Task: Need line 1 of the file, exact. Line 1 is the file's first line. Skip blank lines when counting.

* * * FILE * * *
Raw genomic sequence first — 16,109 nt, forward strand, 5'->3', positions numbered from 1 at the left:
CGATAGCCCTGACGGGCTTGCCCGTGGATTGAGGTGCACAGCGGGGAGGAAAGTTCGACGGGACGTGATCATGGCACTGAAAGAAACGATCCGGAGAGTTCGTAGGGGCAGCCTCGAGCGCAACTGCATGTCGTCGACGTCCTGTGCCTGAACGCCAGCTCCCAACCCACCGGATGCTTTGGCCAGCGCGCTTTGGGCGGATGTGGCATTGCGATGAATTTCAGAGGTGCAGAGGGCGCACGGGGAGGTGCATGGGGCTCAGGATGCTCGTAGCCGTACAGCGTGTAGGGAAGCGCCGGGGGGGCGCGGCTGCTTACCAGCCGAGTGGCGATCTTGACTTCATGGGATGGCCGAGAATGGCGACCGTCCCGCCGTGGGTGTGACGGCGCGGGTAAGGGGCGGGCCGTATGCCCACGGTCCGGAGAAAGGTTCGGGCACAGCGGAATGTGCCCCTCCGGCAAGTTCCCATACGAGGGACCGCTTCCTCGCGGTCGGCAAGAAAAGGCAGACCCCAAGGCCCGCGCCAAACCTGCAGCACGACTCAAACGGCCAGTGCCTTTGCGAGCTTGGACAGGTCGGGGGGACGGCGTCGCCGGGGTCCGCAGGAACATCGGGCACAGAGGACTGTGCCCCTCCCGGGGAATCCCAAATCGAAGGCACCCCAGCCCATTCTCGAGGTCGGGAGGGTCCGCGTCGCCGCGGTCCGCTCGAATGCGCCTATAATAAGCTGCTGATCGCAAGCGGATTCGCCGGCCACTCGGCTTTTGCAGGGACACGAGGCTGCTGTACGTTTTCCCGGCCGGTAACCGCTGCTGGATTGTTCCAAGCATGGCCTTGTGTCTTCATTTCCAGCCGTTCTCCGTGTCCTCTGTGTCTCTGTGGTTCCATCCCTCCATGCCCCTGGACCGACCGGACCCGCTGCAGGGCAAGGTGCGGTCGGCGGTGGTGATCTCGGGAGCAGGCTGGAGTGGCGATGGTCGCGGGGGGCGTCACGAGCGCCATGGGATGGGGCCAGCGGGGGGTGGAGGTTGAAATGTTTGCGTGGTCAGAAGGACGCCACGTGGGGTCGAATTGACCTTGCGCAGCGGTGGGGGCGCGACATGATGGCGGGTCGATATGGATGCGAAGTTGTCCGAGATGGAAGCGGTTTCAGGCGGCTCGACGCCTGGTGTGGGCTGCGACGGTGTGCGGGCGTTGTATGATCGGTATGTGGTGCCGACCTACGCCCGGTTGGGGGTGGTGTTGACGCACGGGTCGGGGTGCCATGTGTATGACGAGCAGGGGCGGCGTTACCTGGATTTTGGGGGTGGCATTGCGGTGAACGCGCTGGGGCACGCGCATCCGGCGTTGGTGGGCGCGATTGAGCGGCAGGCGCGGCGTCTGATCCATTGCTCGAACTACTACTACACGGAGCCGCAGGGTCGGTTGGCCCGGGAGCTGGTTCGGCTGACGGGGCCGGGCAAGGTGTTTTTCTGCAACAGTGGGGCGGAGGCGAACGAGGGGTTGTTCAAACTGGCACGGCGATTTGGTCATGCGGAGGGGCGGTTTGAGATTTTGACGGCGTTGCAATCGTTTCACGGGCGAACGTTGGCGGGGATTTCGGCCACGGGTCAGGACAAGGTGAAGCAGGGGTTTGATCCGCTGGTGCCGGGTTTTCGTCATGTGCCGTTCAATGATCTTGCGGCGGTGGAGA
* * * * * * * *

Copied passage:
Raw genomic sequence first — 16,109 nt, forward strand, 5'->3', positions numbered from 1 at the left: